Yesterday, I stumbled upon an organization called Village Volunteers that operates in Kenya, Ghana, India and Nepal. This last destination raised my husbands eyebrows as he envisioned the view of Everest, but since I’m flying solo, I’m drawn more to Africa.
When I graduated from high school, I dreamed of joining the Peace Corps. Now that I’m older and recently married, I find myself still wanting to explore the opportunity but torn about leaving for an extended period of time. I was thrilled to find that VV offered a four week mini-adventure. This I can manage.
Skimming many organizations’ websites, some are more concerned with media recognition than explaining the work that they do. The further I dig, Village Volunteers continues to appeal to my belief in (and more eloquently spoken in their words) the importance of:
…collaboration with rural non-governmental organizations (NGOs) to implement sustainable solutions for community survival, education, and growth. Village Volunteers brings together self-sacrificing and passionate community leaders who empower local people, rely on indigenous resources, and build upon their existing cultural and economic context.
To be fair, the others could do amazing work, but I want to know what to know what philosophy drives that work and where my skills align. VV offers all that and more. A very personal connection exists within their pages which has me hooked. I loved reading that, in Ghana, “Gunadiish, will meet you at the airport with a big smile and a Village Volunteers sign.” I read the inspiring personal accounts from previous volunteers aloud to my husband and some brought tears to my eyes. These testimonials speak volumes about the commitment felt toward and within this organization.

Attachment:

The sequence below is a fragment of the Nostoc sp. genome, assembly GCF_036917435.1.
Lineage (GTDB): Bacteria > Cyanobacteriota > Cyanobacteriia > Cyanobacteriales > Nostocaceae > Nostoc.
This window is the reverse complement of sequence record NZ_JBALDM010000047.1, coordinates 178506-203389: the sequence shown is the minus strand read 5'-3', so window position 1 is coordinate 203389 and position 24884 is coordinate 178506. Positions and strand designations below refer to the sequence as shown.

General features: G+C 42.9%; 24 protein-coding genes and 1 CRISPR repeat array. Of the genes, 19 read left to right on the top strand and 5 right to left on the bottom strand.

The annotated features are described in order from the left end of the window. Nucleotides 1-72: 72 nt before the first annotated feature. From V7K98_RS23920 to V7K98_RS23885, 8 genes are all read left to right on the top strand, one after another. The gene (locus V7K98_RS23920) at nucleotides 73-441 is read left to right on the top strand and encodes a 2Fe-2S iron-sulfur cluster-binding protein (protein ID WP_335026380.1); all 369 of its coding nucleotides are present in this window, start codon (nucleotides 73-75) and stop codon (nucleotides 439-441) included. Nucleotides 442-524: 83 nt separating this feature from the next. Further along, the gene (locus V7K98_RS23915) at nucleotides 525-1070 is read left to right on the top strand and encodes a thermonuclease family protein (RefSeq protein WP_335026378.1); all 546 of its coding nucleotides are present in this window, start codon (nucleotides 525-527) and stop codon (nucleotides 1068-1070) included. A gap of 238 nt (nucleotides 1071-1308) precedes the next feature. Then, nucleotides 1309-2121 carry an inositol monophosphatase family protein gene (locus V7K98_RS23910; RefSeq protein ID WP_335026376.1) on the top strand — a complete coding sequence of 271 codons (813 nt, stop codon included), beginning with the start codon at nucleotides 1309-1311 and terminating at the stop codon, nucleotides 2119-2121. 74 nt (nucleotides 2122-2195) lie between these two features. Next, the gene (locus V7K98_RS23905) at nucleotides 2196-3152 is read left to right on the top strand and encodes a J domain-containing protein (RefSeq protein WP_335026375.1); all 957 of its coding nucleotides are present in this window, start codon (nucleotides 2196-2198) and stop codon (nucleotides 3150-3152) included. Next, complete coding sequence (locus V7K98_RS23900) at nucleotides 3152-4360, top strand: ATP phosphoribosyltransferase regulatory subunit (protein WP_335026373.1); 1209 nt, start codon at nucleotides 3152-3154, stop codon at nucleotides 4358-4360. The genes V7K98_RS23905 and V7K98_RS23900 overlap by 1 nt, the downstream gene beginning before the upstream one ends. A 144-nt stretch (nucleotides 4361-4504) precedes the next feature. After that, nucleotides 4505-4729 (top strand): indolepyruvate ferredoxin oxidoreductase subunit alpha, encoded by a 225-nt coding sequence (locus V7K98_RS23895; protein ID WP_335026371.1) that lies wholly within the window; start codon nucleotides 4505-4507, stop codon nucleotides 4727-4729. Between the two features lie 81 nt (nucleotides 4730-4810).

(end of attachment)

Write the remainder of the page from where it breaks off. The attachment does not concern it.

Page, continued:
In Africa specifically, Village Volunteers works to address:
Rural and integrative health care
- natural medicine/homeopathy
- traditional medicine documentation
- public health awareness (HIV/AIDS, malaria)
Environmental conservation and appropriate technology
- GROW BIOINTENSIVE sustainable farming methods
- clean water projects
- documentation of endangered languages
- memory box project
Economic and business development
- building and construction
- adult literacy
- vocational training
- preschool for orphans
- empowerment for women and girls/gender equality
Expression through Art
- traditional arts
- community theatre
- documentary film/photography
What strums my heart strings most is the Memory Box Project. Just about every village family in Kenya copes with caring for the sick or the loss of family members inflicted with HIV/AIDS. This particular disease leaves in it’s wake a large population of orphans who question their place in this world. For these children, pictures, keepsakes, and the family genealogy are combined with history, words of advice and memories from their ailing parent or, if that parent has passed away, another who knew that parent. I know my heart will break a thousand times, but this is what I want to do.